Well, we could make $321.02 the price for camp and here is what is going to happen. Twenty percent of families will register early in the registration process and 80% will register in the final 7 days which will only totally stress you and your staff out. You’ll be looking at the $40K bill that’s due shortly and wondering if everyone is actually going to sign up. You’ll be hoping, praying and fasting that parents won’t forget. You’ll spend the last several weeks (when you should be making final camp preparations) calling parents to remind them to sign up.

I don’t have time for that.

Here’s what I do, which I reference in this post about incentivized deadlines.

I hold a one day only sale when registration opens. It will be the best price possible. We’ll promote HUGE to get as many parents to sign up at this point. For this day, the price for camp may be as low as $300. Yes, we’ll take a $20 loss on every kid who registers at this price. A $20 loss is about as low as I want to go, but depending on the situation, I might even go as far as $25 or $30. You just have to do the math.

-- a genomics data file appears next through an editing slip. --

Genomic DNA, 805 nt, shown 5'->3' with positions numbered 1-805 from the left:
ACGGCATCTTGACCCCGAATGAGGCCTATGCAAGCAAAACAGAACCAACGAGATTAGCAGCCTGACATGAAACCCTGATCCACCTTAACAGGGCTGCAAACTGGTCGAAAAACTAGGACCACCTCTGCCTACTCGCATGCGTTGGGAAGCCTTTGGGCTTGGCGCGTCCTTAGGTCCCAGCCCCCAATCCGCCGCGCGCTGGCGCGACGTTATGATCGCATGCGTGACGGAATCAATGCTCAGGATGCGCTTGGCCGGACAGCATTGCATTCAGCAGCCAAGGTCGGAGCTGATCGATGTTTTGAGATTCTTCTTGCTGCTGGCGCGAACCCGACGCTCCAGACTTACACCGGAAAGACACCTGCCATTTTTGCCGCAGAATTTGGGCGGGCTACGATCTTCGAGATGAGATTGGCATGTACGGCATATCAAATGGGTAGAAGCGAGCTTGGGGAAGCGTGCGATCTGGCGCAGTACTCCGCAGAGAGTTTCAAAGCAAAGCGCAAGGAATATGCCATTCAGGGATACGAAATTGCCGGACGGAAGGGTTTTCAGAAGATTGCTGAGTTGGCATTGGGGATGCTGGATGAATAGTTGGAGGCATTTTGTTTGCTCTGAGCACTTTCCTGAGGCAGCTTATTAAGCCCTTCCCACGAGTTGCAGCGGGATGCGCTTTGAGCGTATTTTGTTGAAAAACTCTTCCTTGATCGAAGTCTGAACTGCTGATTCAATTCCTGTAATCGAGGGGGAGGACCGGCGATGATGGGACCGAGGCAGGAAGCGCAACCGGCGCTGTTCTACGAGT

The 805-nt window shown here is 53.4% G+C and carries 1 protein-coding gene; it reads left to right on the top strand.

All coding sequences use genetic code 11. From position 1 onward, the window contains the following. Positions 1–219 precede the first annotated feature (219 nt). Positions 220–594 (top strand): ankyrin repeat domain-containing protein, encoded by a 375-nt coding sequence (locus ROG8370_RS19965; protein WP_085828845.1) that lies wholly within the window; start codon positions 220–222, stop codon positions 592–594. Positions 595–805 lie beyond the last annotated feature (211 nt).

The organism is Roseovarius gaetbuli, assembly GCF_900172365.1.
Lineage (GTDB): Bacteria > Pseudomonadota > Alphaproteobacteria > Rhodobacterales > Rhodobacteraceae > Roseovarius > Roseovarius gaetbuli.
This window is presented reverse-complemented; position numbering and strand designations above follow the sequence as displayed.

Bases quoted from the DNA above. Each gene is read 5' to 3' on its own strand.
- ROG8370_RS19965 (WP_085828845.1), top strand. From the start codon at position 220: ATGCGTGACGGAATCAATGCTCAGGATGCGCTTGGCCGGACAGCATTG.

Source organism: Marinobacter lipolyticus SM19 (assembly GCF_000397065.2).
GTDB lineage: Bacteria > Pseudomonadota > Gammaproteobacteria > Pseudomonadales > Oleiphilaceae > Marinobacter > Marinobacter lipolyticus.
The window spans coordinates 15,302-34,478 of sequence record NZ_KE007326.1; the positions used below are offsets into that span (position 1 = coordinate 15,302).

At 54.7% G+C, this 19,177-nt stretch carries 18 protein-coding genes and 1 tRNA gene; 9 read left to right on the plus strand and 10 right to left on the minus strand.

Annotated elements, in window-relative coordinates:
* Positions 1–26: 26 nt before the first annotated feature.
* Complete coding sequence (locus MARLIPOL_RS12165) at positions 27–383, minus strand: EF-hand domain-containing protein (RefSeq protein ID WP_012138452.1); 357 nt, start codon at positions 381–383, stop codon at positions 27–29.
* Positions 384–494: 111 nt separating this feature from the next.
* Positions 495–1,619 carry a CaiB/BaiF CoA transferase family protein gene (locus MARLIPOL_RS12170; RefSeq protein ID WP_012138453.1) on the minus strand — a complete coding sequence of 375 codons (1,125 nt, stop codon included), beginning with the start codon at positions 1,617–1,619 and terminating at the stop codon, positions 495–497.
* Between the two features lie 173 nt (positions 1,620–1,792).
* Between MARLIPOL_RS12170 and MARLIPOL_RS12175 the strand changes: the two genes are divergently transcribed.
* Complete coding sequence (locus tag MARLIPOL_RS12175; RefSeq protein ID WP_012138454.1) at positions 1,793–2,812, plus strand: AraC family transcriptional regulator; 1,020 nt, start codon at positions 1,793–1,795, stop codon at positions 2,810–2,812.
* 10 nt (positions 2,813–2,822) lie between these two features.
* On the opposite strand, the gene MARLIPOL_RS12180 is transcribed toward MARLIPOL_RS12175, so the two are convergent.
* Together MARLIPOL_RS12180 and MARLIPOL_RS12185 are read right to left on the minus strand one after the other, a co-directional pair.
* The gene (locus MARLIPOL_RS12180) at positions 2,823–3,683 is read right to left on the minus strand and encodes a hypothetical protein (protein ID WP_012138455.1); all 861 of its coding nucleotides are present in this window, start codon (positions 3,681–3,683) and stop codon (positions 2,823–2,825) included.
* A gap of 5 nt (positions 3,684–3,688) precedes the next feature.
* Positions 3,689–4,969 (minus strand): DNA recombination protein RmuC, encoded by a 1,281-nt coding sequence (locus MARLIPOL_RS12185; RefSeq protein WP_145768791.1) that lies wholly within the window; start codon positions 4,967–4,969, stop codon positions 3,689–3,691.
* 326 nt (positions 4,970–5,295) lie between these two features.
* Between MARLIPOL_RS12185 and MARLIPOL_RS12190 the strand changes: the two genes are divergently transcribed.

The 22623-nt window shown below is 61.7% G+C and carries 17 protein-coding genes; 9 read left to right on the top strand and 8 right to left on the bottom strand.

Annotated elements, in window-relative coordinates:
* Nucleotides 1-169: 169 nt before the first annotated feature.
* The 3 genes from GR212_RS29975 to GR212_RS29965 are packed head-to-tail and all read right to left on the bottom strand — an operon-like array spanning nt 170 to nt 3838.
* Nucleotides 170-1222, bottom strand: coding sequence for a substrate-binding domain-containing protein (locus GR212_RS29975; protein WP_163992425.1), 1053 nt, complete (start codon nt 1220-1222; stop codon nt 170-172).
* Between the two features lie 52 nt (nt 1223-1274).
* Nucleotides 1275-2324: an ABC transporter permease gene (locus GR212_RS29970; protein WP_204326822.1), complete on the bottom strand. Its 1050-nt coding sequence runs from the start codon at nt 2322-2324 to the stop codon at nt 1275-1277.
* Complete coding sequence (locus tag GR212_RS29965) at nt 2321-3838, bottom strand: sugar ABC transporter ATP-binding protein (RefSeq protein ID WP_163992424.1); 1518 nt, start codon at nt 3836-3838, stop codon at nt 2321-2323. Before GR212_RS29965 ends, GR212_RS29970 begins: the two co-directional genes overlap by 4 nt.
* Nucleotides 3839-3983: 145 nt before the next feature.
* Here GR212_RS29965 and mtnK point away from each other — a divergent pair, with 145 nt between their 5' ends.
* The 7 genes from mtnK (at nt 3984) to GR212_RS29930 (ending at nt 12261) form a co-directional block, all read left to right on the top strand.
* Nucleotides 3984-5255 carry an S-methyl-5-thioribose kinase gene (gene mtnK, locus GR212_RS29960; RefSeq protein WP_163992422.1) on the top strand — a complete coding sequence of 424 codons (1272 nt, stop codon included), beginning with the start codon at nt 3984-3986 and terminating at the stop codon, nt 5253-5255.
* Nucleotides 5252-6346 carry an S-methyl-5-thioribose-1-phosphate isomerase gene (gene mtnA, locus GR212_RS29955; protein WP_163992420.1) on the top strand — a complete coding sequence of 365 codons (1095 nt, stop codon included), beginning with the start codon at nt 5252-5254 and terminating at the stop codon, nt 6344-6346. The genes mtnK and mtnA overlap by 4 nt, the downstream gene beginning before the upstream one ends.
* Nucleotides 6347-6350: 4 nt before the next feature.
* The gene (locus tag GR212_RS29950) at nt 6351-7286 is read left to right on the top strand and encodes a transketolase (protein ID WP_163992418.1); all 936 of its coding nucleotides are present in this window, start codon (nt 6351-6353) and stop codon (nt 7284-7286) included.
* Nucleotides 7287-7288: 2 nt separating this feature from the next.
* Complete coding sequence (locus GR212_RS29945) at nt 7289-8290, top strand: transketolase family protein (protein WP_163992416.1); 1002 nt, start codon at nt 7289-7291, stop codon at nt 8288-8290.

Won’t you end up losing a TON of money and go way over budget?

No. If 60% of my kids register on this first day, which is a really good percentage, I’ll be down $1500.

Once the one day sale is over, the price will go up $50 to $350. It’s still a very good price for a 5 day camp. It’s $30 more than my cost. If the remainder of my kids sign up at this price, the extra $30 per kid equals $1500. Boom. I’m back at my budget.

I actually raise the price of camp one more time for the last month. It will be another $25 at $375.

When I first did this pricing model 3 years ago, here’s what happened:

  • 50% registered on the first day
  • 40% registered the next two months
  • 10% registered the final month

Every year, more people registered earlier. This last year, this is what happened:

  • 60% registered on the first day
  • 30% registered the next two months
  • 10% registered the final month

Even though 60% got such a good deal, we still ended up in the black.

So, simplify your budget. Know what you need to spend and stick to it. Motivate your parents to save money and you’ll take the pressure off the weeks leading up to camp.